By Gloria Hallatt, member of Fort Collins Mennonite Fellowship

The girl child lay cocooned in a blanket on a small cot. Where was she? Where was daddy? Why was she locked in this room alone, afraid, abandoned? She sat up, pulling the blanket closer to her as she stared, wide eyed, at the stranger who unlocked the door.

“Who are you?”, she asked shyly. The woman assured her she was safe here and soon they would find a home for her. A home? She didn’t need one of those, she needed her daddy. “I want my Daddy,” she said in a tearful voice. “I’m sorry honey, I’m sure you will like your new home” the lady said as she did her best to comfort the child.

My Life in “Care”

I was just five years old on the day this scene played out in the Youth Serve Center (kiddie jail) in King County, Washington. I would remain in their Center for over six months, locked in that tiny room alone, for my safety. No daddy, no mommy, just strangers asking me questions I could not answer and treating me as if I had done something wrong. This was the first time I remember experiencing homelessness and unfortunately, as the years passed by, being without a home did not get easier by any stretch of the imagination.

Oh, they found me homes, as promised, although these homes often lacked vital components such as love, nurture, and often, even food. By the time I reached the ripe old age of ten years, I had been placed in 27 homes and experienced physical, emotional, and sexual abuse in 25 of those 27 homes. It is no mystery to me why I chose at ten years of age, to strike out on my own into the world outside. Anything had to be better than the alternatives the system kept coming up with.

After a year and a half of being on my own, working in restaurants in Ft. Wayne Indiana and Akron, Ohio under an alias name and age, I headed back to Washington State to demand my freedom. I petitioned the courts to emancipate me and I succeeded in convincing the judge to grant my wish. I was made a legal adult just a few months shy of my twelfth birthday!   Looking back some fifty years later, I realize how poorly my circumstances were dealt with.

The System Does Not Work

The system has certainly not improved over the last fifty years. In fact, it is now worse than ever. Homeless children all too often become homeless adults. I have spent more than my fair share of time being without a home. I have witnessed families sleeping in their cars, teenagers living in the streets, disabled senior citizens living in shelters and sleeping outside, and a multitude of other folks who are without homes. Our government is currently not doing much to address homelessness, nor do they appear to be planning to do so in the near future.

Who is going to help these folks get back on track in life? A multitude of agencies claim to be getting folks housed, yet the homeless population continues to explode. Truthfully, I see the same folks in the street month after month, and often year after year.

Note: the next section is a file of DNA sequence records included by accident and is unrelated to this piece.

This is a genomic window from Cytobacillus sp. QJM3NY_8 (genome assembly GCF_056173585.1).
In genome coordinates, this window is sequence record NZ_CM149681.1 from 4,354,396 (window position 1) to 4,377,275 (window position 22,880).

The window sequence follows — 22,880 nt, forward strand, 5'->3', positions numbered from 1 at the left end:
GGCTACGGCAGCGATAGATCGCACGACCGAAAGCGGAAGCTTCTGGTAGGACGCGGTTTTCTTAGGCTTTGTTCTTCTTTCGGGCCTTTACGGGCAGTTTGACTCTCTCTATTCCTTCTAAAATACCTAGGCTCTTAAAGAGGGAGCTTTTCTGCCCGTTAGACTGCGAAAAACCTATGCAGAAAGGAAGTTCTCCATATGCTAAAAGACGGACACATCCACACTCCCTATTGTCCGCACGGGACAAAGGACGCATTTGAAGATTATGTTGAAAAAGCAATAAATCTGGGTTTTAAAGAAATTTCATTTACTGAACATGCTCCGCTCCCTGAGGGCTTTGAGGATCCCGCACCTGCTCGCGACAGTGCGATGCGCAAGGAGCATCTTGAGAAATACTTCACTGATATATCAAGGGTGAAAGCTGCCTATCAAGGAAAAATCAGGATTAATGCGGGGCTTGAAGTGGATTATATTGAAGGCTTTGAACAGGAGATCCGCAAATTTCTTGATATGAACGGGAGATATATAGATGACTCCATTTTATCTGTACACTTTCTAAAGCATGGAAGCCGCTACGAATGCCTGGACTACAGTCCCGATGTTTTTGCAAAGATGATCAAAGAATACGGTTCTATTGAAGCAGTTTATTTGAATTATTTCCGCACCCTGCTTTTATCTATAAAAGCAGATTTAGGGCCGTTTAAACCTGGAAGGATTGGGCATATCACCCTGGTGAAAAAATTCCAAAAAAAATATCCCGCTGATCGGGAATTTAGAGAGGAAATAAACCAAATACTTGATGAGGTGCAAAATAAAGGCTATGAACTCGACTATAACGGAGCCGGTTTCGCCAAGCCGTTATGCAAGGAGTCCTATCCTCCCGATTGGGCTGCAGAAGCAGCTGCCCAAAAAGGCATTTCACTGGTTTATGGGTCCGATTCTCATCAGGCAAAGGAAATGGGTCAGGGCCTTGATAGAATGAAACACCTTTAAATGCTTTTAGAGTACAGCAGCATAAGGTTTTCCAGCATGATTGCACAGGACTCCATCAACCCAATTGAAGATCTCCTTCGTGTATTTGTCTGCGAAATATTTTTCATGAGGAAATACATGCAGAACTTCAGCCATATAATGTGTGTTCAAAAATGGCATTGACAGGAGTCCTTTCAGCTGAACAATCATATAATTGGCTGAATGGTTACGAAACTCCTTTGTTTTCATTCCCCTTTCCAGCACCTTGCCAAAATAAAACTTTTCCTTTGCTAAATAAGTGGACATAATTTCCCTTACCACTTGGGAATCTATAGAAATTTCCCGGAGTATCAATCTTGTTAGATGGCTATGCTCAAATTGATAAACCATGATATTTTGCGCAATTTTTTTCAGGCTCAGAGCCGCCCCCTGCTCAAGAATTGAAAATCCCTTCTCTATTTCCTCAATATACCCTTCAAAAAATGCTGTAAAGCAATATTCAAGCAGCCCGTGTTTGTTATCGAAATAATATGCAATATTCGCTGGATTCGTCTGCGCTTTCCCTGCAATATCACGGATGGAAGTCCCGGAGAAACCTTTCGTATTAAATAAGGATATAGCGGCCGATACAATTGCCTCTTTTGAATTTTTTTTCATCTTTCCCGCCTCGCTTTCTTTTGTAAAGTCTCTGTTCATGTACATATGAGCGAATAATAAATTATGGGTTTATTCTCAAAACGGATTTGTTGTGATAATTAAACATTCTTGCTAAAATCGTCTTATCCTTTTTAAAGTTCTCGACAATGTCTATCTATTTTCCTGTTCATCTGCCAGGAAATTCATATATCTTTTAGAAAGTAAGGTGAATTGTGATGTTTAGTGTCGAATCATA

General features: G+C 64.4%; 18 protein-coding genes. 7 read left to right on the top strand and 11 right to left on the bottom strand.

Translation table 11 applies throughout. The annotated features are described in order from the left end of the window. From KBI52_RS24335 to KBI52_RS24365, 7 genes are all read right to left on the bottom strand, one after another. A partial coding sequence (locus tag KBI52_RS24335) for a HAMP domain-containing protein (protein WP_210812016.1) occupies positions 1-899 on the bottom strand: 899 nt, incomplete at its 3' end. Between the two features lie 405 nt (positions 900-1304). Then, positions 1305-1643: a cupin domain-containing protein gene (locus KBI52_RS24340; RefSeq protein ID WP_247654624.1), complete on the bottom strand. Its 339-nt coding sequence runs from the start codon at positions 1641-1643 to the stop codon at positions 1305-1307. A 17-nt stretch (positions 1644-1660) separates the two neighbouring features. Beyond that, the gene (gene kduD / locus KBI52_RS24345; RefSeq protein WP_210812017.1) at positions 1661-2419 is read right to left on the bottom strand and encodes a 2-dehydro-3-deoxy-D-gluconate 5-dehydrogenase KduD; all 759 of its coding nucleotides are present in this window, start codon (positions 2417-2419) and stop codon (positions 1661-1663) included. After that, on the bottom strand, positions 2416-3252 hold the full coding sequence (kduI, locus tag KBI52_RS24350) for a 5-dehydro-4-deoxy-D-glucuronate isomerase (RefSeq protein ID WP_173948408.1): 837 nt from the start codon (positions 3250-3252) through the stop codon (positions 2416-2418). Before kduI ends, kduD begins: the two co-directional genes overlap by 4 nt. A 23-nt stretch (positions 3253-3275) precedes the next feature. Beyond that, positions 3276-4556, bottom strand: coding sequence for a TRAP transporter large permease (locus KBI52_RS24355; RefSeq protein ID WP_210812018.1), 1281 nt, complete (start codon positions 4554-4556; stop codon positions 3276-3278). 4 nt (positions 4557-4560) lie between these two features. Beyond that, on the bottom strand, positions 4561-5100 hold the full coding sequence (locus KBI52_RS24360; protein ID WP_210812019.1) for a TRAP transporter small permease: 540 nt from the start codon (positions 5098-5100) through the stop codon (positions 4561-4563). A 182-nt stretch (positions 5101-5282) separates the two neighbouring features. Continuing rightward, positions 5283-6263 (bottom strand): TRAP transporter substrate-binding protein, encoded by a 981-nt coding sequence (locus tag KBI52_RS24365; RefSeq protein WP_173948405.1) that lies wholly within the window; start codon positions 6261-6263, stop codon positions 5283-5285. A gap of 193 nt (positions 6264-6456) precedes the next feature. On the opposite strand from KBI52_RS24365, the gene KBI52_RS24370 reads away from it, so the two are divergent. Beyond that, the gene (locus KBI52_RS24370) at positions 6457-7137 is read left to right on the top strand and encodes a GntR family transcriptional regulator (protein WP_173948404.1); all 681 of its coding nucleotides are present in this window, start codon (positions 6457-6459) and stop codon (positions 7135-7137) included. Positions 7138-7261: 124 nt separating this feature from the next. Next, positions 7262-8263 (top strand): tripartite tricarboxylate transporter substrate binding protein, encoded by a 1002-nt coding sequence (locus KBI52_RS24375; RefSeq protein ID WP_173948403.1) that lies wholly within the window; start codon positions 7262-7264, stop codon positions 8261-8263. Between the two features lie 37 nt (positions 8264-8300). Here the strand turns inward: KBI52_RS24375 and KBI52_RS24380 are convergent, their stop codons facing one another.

Affordable housing is simply not available and the waiting list for subsidized housing exceeds five years for eighty percent of those who are homeless! How is someone supposed to live for 5 years without a home? Shelter beds are stretched beyond capacity and those who are left to sleep in the street are treated like criminals. So, who then is going to take action to resolve this atrocious situation?

Put “Humane” Back into Being Human

As human beings, I believe we ought to practice being humane. I do not have the resources to house these folks, but I believe that collectively we can make a difference in the lives of the homeless in our community.

I am the caretaker at a small church in Ft. Collins, Colorado – Fort Collins Mennonite Fellowship. I have witnessed this church in action making a difference for our homeless friends. By day, our building is a shelter for homeless families. On Saturday it becomes a refuge for a multitude of homeless folks. They gather here to eat, shower, and rest their weary bones. In inclement weather we open our doors in the evening for folks who are almost suffering from hypothermia after long hours of being out in the cold. Recently we won a legal battle with the City and are now able to offer lockers for people to store their meager belongings.

I often wonder just how much more could be accomplished if we had the funding to do so? I wonder why folks sit and complain about the homeless population, yet, are unwilling to assist in resolving the problem. Change does not occur until people choose to be the catalyst for change.

Making a Difference

You and I must choose to be the difference in a world that turns a blind eye to the suffering of those who have no place to lay their heads. If we are going to speak of love, kindness, peace, and hope, then we must act in a like manner. Imagine what can be accomplished if we all contribute to resolving the problem. If we all give up our cup of morning coffee for a day or two and put those funds to better use?

Who knows? I may wake up one day to find that those who now sleep behind this church are absent because they are living in their own homes. I look forward to that day!